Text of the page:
Globalizing the Prompt: Redesigning Writing Assignment Prompts for English Language Learners

Updated: Jun 13, 2019

Amy Mecklenburg-Faenger, Park University

Zephra Weber, Oxford Brookes University

In the academic world, a prompt acts as a gateway into an assignment providing students with a roadmap and specific tasks they should accomplish along the way. Yet, from a student perspective, deciphering a prompt can be challenging. The difficulty is compounded for non-native speakers of English for whom the prompt can become a barrier, testing not subject knowledge, but the student’s mastery of English.

While much research has been done on redesigning teaching materials for disability accessibility, we suggest that with the increasing numbers of college students who speak English as a foreign language, we should also redesign our teaching materials to make them more accessible for English language learners (ELLs). Understanding a prompt is, at its heart, an exercise in reading comprehension.

The Reading Process

When revising a prompt with ELLs in mind, it is important to remind ourselves how complex the reading process is. Reading requires us to activate both our working and long term memory. To decode a word, we need lower-level skills which allow us to first recognize it, then to retrieve the meaning and pronunciation from our memory and understand the syntactic structures used (Walter, n.d.). Also essential are higher-level comprehension skills such as the ability to understand sentences in discourse (Alderson, 2002). For native speakers and proficient non-natives, the reading process is highly automatized. However, for some ELLs, a lack of automaticity in decoding means that working memory is taken up with word recognition and sentence parsing, leaving less space for the activation of higher-level comprehension skills (Walter, n.d.).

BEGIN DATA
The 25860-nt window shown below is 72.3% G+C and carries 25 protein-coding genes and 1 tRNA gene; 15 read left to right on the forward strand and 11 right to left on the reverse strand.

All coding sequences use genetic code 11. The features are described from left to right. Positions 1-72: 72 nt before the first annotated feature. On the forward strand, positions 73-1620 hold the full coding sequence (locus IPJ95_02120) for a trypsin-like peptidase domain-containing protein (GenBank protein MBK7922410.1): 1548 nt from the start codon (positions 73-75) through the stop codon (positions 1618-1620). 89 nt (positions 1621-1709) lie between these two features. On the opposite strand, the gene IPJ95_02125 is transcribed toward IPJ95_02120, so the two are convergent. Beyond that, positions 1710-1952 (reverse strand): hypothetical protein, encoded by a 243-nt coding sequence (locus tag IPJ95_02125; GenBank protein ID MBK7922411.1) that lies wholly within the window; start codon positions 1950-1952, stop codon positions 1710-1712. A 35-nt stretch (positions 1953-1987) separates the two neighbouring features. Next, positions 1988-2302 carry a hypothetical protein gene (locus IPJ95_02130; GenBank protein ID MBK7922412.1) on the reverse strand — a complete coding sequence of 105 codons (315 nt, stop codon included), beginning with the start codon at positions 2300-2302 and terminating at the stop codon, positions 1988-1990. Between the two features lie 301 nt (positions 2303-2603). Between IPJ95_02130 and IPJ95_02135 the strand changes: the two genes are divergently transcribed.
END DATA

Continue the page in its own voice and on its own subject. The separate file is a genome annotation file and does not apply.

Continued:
While there is much advice on what content to include in a good writing assignment, such as explicit statements about the task, the purpose, or the intended audience (Bean, 2011), there is less discussion about how to most effectively convey that information through specific word, syntax, or design choices that can serve to ease the burden of decoding and free up working memory for essential higher-level comprehension skills. While many teachers may see their prompts as an expression of their philosophy, personality, or relationships with students, prompts, when properly understood, are a type of technical communication. In technical communication, we study how to make instructions more useable and accessible for global audiences using principles of clarity, efficiency, and useable design (Lannon & Gurak, 2011). Techniques drawn from English as a second language pedagogy support these principles by helping us make word and sentence structure choices that a wider range of readers can understand. Below we examine three key barriers to comprehension through the shared lenses of technical communication and English language acquisition and offer simple changes that you can make to your prompts to make them more accessible for ELLs.